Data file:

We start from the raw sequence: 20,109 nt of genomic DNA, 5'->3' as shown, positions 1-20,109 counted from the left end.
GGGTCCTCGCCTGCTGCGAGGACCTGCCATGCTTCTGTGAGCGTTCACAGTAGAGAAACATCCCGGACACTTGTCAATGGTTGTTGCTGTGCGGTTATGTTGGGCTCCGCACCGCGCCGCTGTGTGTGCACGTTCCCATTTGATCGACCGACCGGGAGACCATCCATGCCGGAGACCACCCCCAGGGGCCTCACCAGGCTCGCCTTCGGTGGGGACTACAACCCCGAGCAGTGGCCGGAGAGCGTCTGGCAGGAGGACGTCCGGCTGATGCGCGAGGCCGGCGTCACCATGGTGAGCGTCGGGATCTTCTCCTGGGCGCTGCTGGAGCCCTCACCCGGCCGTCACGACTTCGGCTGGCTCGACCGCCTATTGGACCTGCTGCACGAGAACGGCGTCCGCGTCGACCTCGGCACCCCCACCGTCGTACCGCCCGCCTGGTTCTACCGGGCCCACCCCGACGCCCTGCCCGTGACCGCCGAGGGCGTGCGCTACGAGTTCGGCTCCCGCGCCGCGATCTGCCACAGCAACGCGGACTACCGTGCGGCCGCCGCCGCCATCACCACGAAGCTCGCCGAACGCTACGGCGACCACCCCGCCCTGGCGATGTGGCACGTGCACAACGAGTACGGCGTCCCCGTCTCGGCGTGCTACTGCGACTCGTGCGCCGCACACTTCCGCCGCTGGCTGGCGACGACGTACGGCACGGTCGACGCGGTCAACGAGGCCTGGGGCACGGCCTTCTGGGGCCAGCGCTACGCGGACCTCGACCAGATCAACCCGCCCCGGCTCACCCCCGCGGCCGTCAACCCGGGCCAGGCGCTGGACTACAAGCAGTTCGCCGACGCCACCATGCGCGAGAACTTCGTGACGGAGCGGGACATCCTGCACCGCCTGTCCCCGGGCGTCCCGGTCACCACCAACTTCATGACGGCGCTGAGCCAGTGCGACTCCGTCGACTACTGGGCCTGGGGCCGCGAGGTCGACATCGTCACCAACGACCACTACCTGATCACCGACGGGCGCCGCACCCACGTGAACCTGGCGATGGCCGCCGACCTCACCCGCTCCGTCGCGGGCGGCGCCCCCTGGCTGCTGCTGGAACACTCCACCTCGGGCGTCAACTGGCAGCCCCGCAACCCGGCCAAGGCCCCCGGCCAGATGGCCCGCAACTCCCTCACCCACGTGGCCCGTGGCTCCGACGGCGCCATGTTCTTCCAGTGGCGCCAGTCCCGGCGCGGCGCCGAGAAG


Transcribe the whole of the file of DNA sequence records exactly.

We start from the raw sequence: 20,109 nt of genomic DNA, 5'->3' as shown, positions 1-20,109 counted from the left end.
GGGTCCTCGCCTGCTGCGAGGACCTGCCATGCTTCTGTGAGCGTTCACAGTAGAGAAACATCCCGGACACTTGTCAATGGTTGTTGCTGTGCGGTTATGTTGGGCTCCGCACCGCGCCGCTGTGTGTGCACGTTCCCATTTGATCGACCGACCGGGAGACCATCCATGCCGGAGACCACCCCCAGGGGCCTCACCAGGCTCGCCTTCGGTGGGGACTACAACCCCGAGCAGTGGCCGGAGAGCGTCTGGCAGGAGGACGTCCGGCTGATGCGCGAGGCCGGCGTCACCATGGTGAGCGTCGGGATCTTCTCCTGGGCGCTGCTGGAGCCCTCACCCGGCCGTCACGACTTCGGCTGGCTCGACCGCCTATTGGACCTGCTGCACGAGAACGGCGTCCGCGTCGACCTCGGCACCCCCACCGTCGTACCGCCCGCCTGGTTCTACCGGGCCCACCCCGACGCCCTGCCCGTGACCGCCGAGGGCGTGCGCTACGAGTTCGGCTCCCGCGCCGCGATCTGCCACAGCAACGCGGACTACCGTGCGGCCGCCGCCGCCATCACCACGAAGCTCGCCGAACGCTACGGCGACCACCCCGCCCTGGCGATGTGGCACGTGCACAACGAGTACGGCGTCCCCGTCTCGGCGTGCTACTGCGACTCGTGCGCCGCACACTTCCGCCGCTGGCTGGCGACGACGTACGGCACGGTCGACGCGGTCAACGAGGCCTGGGGCACGGCCTTCTGGGGCCAGCGCTACGCGGACCTCGACCAGATCAACCCGCCCCGGCTCACCCCCGCGGCCGTCAACCCGGGCCAGGCGCTGGACTACAAGCAGTTCGCCGACGCCACCATGCGCGAGAACTTCGTGACGGAGCGGGACATCCTGCACCGCCTGTCCCCGGGCGTCCCGGTCACCACCAACTTCATGACGGCGCTGAGCCAGTGCGACTCCGTCGACTACTGGGCCTGGGGCCGCGAGGTCGACATCGTCACCAACGACCACTACCTGATCACCGACGGGCGCCGCACCCACGTGAACCTGGCGATGGCCGCCGACCTCACCCGCTCCGTCGCGGGCGGCGCCCCCTGGCTGCTGCTGGAACACTCCACCTCGGGCGTCAACTGGCAGCCCCGCAACCCGGCCAAGGCCCCCGGCCAGATGGCCCGCAACTCCCTCACCCACGTGGCCCGTGGCTCCGACGGCGCCATGTTCTTCCAGTGGCGCCAGTCCCGGCGCGGCGCCGAGAAG